What do we know about how children use their time?

Caroline Knowles

Here'€™s an interesting question: how do children typically use the 24 hours in their day? It'€™s a rather basic question -€“ with some important implications.

(1) Where children spend their time tell us something about the space for interventions to reach them. There'€™s not much point in targeting nutrition programmes through schools if the poorest children are all in the fields.

(2) Time-use information might tell us something about what is likely to matter for children’s well-being since where they spend their time will also determine the friends they make, the activities they take part in, and the risks they may be exposed to.

(3) Time-use might be a more subtle indicator of how children'€™s outcomes are shaped by their roles and responsibilities. For example, by late adolescence gender roles are often well established, and while in early and middle childhood the gaps in boys'€™ and girls'€™ outcomes are small, the reason later gaps emerge may be because of different treatment at those earlier stages.

Recognising the importance of time-use, we asked children and their caregivers how the 24 hours in each day are spent. The exercise is a simple one -€“ the children are given tokens (e.g. pebbles) representing hours and asked them to allocate pebbles to how long tasks (forms of work, care, school etc.) take in an average day. For younger children (aged 5 and 8), we asked their parents a similar question.

I'€™ve just taken a little look at the data (collected at multiple age points and with reasonable consistency of questions), and since it struck me as telling, I thought I'€™d do a quick (#mustbeafriday) blog. To keep it simple, I only used data only from one place (collected in Andhra Pradesh*), and only one breakdown (girls and boys).



The sharp-eyed will notice that while there are 24 hours in a day, that isn’t true in the graph. The principle reason is I deducted time reported sleeping (because otherwise it would dominate). Typically both boys and girls sleep more when they are very young (just less than 10 hours at age 5) and less when they are in adolescence (a bit more than 8 hours by age 15). Of course recall I mentioned earlier that parents report time-use for 5-year-olds while young people themselves report it at 15 years and it may be that parents think children are sleeping more than they actually are...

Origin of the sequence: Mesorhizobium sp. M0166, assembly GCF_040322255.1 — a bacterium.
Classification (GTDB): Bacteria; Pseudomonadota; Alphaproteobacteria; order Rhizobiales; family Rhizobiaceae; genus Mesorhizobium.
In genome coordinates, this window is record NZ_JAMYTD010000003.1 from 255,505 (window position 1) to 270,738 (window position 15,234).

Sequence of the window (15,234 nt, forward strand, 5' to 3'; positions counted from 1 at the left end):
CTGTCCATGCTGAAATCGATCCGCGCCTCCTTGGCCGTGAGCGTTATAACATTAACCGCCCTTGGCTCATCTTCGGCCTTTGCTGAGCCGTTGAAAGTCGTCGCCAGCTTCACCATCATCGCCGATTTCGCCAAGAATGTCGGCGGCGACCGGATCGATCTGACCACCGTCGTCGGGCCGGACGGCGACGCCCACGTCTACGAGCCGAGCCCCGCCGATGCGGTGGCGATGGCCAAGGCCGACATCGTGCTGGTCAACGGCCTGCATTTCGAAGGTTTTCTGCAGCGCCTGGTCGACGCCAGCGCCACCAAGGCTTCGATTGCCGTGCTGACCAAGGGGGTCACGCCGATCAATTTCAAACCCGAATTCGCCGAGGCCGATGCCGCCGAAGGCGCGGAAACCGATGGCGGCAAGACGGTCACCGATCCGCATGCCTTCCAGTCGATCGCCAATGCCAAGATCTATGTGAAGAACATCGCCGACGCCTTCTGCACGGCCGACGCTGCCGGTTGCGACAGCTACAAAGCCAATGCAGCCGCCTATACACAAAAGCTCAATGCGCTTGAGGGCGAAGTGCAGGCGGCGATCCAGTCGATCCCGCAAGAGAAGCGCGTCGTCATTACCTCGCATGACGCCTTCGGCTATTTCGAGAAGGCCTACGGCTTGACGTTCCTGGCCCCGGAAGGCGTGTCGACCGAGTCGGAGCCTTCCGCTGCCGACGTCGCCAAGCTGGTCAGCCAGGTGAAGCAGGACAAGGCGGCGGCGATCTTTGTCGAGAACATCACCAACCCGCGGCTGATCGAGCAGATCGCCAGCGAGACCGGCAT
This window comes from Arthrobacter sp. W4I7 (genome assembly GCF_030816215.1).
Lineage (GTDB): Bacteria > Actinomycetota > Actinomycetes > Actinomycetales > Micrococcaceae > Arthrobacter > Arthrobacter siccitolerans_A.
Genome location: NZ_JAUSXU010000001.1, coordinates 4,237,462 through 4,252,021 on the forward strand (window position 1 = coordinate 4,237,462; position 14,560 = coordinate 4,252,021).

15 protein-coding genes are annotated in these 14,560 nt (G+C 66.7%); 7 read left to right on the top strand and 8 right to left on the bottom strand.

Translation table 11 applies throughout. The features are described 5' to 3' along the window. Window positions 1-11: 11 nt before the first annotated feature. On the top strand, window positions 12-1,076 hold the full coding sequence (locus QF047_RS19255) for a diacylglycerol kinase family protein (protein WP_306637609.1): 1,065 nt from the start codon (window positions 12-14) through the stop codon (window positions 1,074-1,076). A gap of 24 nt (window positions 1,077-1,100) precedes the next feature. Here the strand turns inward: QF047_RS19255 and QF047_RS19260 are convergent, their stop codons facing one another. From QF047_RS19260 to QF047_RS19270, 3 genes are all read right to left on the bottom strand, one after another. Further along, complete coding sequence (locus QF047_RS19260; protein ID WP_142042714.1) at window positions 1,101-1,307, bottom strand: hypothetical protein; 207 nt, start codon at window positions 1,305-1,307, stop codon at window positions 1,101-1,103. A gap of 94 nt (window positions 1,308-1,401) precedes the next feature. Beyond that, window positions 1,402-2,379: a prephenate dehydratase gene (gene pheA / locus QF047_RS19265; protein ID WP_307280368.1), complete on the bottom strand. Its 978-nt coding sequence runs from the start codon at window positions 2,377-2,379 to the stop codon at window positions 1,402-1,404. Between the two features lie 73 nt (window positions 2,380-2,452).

Second, to construct the graph data is drawn from different years, for 5-year-olds and 12-year-olds it was collected in 2006 and for 8-year-olds and 15-year-olds in 2009. And perhaps things have changed in the meantime (for example, the chances of children being in school, or the amount of work needed in the household). The graphs show average figures for all boys and girls (the figures would look different if restricted to those in urban areas or rural areas or those out of school, but that’s for a different blog).

What'€™s the graph showing? There are two stand-out €˜'facts'€™.

First, girls do more work than boys.

The trends start to diverge at age 8 and widen through to age 15. By age 15 the difference is nearly one and a half hours per day. The key difference here is that girls are spending more time doing household chores and caring tasks than boy. It isn’t too hard to see how this both reflects and reinforces wider gender inequities in Indian society.

Second, Young Lives boys and girls are spending a large proportion of their time in school.

At age 5 about half of the Young Lives children were enrolled in pre-school (many children attend the public ICDS pre-school programme or indeed private kindergarten) and about 45 per cent in formal school. While at younger ages the time spent by Indian boys and girls in pre-school/school is fairly similar, by age 15 boys are spending on average about 40 minutes in school more than girls. And between 12 and 15 years girls were more likely to have left school than boys). Even at age 15 years, the time young people report being in school (on average) takes up much more time than work. Typically school takes up between one and a half times (for girls) and two and a half times (for boys) the amount of time they report for work (adding care, chores, paid and unpaid work together).

That school is such a dominant part of children'€™s time-use is a critical point. The twittersphere is buzzing away with discussions about the funding pledges to the Global Partnership for Education at the moment, and I see a telling hashtag #schoolingisntlearning that is making the point that enrolment doesn'€™t necessarily equate to learning. But let'€™s also turn the phrase on its head: schooling is about more than learning. School is also a place where children build friendships and develop a wider sense of themselves (their '€˜psychosocial well-being'€™ if you really must). Children are spending many hours inside school gates -€“ that€™s a lot of time to spend if schools are unpleasant, violent or indeed simply boring places. A theme to which we will return. 

Note: Andhra Pradesh was formally split into 2 states - Andhra Pradesh and Telangana - in June 2014.